We’re investing in wind turbines in the Irish Sea and off the east coast of Scotland – enough to power over six million British homes every year.

We’re investing in hydrogen and what we hope will be the world’s first commercially viable gas-fired power station where the emissions are captured and stored safely away.

We’re investing in our brilliant nationwide fuels and convenience network – that’s the one where you can find an M&S food store right on your doorstep.

And we’re investing £1 billion in our bp Pulse charging network – to help accelerate the shift to electric vehicles. 

Our aim is to put fast chargers in all the places where EV drivers want and need them – with great shopping and great coffee.  

Altogether, we’re looking to invest up to £18 billion in the UK through to the end of 2030.

Delivering the energy the UK needs today, while at the same time, accelerating the transition to cleaner energy for the future.

And supporting new industries, new jobs and new skills in the process.


To summarise, we’re backing Britain.

Windfall taxes


And with that, let me take a moment to say a few words on energy taxes – a topic on many of your minds.


First – with higher oil prices and profits – we rightly pay higher taxes. Here in the UK, we expect our tax bill to rise 4 to 5 times this year – to well over £1bn. This will be mostly from the North Sea, which is already taxed at 40% – which is  20% higher than standard corporation taxes.


Second – people have asked if we are increasing investment in the UK. The answer to that is simply - yes. We used to spend roughly 10-15% of our capital in Britain. We expect to increase that to 15-20% this decade – adding up to around £18bn. All of it is focused on improving energy security in Britain, and the majority of it is focused on accelerating the energy transition.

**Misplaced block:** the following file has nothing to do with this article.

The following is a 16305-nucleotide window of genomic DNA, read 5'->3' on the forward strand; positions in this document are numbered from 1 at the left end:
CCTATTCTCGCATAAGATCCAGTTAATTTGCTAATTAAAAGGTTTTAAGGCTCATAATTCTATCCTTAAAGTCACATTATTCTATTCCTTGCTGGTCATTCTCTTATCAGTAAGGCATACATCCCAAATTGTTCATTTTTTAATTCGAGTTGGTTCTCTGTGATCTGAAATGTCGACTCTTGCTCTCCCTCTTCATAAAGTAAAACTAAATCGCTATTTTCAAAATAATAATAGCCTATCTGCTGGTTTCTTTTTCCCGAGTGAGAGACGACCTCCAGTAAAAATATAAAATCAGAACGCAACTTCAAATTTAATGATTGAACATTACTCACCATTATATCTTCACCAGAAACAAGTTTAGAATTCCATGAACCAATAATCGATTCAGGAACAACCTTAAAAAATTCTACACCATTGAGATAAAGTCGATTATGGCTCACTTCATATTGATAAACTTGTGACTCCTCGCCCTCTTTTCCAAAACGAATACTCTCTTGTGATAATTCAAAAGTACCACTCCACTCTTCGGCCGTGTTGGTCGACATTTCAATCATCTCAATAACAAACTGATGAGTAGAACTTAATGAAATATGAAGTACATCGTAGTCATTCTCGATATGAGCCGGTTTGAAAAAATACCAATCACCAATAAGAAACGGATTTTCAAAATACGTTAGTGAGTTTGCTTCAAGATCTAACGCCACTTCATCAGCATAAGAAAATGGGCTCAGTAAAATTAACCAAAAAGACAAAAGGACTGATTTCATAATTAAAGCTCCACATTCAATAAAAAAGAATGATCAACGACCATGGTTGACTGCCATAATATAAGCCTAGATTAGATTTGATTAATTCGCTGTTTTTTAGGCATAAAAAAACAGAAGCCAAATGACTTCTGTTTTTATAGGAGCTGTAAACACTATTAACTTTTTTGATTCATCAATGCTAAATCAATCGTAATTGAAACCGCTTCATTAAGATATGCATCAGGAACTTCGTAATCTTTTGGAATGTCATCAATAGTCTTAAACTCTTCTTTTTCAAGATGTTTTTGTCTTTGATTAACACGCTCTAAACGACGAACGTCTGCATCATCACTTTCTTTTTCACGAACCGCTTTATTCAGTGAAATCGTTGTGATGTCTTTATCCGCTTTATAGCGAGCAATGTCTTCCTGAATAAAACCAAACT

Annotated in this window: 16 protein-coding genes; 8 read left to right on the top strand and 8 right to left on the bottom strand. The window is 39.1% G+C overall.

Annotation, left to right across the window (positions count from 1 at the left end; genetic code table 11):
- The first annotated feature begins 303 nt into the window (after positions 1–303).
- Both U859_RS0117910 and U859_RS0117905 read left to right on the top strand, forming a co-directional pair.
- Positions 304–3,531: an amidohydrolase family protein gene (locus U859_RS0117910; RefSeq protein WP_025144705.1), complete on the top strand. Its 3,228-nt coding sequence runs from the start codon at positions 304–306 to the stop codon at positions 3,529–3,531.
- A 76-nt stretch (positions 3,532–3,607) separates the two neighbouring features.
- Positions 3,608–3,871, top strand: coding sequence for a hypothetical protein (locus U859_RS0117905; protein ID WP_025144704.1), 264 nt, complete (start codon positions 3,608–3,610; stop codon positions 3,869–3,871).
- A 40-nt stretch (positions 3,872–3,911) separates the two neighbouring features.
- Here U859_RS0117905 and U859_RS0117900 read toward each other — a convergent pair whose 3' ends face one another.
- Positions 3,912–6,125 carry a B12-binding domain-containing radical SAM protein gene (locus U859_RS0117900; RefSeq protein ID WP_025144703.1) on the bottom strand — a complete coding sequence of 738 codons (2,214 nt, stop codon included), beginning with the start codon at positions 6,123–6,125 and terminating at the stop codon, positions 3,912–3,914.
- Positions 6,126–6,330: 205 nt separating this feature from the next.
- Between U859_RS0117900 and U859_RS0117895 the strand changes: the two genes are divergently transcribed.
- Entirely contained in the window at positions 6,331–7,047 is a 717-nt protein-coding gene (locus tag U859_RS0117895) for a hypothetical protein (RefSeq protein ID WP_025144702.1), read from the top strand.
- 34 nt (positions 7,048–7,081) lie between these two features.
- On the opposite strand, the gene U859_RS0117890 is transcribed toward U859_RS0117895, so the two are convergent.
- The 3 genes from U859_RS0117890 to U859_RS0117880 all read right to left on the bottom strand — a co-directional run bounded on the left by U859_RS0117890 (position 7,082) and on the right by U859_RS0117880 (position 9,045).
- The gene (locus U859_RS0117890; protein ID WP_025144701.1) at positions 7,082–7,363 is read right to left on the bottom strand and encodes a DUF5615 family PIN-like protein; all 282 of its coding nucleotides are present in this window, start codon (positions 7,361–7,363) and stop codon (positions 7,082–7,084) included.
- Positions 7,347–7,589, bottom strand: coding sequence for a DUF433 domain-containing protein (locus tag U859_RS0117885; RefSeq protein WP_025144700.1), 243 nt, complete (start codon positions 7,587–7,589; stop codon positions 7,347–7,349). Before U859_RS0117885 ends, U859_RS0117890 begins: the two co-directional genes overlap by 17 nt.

Third – people ask, what are we doing with the profits we make in the North Sea? The short answer is we’re reinvesting all of them. This decade – with our current plans – we expect to reinvest every £1 we make – and hopefully more. This, of course, is just the capital we are investing – we are likely to be spending just as much again running our day-to-day operations.


So, what’s our view on windfall taxes? A stable and competitive fiscal environment is an important element in any investment decision – and that is what we have in Britain today. By definition, windfall taxes are unpredictable – and so would challenge investment in home-grown energy. We know that from past experience for the whole of the North Sea sector and supply chain. 


In summary, we are backing Britain. 


We’re backing Britain because it has been our home for over 100 years. We’re backing Britain in what are difficult times for the country. This is exactly why I said our £18bn plans are not somehow contingent on whether or not there is a windfall tax. 


We’re also backing Britain because it is a great place to invest your money. We would love to invest even more – and one of the key foundations of any such decisions will be a stable fiscal environment.